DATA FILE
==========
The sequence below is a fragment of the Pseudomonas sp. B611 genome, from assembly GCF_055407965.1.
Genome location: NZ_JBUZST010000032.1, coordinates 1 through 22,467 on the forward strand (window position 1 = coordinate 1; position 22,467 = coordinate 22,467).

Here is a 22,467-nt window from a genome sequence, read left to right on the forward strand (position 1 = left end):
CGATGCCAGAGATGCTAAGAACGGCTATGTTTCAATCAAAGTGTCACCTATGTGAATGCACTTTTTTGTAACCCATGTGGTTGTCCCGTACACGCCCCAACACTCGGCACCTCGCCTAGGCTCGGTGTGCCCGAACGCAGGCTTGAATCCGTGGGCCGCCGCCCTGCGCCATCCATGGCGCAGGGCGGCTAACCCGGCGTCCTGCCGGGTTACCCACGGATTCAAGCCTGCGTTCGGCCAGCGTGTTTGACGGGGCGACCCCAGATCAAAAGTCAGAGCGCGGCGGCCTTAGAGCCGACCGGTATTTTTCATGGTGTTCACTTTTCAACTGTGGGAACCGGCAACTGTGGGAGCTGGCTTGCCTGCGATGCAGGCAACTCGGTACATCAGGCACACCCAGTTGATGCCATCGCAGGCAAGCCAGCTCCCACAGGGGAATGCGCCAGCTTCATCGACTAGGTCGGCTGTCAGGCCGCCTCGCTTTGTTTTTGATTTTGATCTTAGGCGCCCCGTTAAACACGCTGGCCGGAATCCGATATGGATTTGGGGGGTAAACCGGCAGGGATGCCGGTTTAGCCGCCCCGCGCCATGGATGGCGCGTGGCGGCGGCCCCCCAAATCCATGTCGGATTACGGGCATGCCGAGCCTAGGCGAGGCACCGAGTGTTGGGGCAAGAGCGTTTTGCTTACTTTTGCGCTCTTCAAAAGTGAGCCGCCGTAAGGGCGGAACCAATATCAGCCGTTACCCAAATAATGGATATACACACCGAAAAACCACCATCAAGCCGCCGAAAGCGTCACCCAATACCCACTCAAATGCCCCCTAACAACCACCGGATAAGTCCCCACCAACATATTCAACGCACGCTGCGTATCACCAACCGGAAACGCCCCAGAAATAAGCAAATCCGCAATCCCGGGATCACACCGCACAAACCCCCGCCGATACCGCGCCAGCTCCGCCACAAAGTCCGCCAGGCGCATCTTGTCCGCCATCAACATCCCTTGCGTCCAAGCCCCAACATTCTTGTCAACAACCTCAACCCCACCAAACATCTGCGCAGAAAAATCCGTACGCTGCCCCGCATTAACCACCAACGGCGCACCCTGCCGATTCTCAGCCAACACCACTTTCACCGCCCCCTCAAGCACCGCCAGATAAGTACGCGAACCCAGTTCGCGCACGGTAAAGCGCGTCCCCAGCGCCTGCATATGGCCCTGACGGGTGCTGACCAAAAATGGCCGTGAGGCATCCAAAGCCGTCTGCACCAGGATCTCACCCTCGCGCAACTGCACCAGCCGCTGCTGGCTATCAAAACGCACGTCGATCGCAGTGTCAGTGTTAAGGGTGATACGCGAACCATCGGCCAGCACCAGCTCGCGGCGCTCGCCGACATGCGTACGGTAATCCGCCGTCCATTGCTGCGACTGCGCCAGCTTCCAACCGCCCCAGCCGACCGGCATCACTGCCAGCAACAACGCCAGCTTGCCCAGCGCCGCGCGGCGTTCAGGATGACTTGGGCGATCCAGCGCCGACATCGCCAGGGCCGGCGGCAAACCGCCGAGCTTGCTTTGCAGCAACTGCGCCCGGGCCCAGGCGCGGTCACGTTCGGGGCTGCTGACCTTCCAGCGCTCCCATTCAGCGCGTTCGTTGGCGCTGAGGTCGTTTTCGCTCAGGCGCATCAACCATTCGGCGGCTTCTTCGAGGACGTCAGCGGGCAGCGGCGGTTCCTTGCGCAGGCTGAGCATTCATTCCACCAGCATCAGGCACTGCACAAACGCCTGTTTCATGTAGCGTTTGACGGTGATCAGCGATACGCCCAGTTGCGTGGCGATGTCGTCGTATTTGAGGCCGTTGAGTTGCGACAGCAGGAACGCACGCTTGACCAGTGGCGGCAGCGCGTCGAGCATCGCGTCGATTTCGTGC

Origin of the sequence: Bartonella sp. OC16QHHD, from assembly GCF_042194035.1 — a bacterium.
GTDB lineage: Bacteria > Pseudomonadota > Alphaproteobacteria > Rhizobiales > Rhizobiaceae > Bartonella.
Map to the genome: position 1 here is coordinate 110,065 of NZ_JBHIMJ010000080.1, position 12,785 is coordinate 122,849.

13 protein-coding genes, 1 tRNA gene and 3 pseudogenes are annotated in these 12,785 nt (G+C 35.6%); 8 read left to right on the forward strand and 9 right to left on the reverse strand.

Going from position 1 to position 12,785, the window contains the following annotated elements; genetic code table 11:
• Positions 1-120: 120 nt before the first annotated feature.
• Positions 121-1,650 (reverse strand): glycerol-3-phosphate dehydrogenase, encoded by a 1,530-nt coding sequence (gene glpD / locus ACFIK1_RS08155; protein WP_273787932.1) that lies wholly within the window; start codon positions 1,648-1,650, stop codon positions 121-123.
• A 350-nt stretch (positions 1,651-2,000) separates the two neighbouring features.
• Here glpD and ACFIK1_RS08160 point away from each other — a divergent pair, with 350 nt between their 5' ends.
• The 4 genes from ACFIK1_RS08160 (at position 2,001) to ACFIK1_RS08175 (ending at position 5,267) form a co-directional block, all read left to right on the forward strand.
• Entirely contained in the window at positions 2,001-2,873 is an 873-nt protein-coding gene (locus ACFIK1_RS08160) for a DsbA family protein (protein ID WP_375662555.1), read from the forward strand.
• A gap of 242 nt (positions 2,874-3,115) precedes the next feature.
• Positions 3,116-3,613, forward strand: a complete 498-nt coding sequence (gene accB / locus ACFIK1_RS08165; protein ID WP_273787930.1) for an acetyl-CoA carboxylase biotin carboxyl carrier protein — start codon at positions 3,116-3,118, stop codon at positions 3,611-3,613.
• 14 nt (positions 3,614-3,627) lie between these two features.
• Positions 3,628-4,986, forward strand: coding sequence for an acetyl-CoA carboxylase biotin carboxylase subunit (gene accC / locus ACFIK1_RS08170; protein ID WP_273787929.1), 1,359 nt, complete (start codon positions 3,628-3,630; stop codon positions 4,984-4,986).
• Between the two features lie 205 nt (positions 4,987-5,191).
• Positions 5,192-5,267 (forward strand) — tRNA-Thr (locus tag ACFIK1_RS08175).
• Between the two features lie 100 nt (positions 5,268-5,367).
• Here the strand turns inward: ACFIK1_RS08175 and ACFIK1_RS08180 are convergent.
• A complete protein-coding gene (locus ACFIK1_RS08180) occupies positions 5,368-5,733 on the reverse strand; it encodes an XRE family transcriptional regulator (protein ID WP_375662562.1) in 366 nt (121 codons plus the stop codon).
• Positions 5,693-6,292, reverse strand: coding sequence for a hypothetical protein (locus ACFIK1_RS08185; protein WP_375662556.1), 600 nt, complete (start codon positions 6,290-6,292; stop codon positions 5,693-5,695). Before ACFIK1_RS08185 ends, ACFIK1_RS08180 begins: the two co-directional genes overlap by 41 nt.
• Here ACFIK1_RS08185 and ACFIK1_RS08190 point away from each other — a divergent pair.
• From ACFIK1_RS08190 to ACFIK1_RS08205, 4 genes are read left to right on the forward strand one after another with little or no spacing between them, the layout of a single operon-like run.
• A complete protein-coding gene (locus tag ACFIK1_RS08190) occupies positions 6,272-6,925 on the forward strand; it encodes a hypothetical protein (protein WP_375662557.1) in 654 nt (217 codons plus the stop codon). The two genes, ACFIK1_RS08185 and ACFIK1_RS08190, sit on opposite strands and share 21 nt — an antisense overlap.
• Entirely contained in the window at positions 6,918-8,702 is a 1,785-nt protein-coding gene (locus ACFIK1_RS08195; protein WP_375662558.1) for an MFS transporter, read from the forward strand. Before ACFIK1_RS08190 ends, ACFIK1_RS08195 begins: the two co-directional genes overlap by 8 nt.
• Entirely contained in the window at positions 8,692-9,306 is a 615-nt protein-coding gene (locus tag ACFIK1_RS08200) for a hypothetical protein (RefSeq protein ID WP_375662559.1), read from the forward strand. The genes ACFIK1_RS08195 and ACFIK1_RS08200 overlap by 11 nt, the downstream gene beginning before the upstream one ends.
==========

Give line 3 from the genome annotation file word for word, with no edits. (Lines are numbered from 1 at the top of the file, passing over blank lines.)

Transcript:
Here is a 22,467-nt window from a genome sequence, read left to right on the forward strand (position 1 = left end):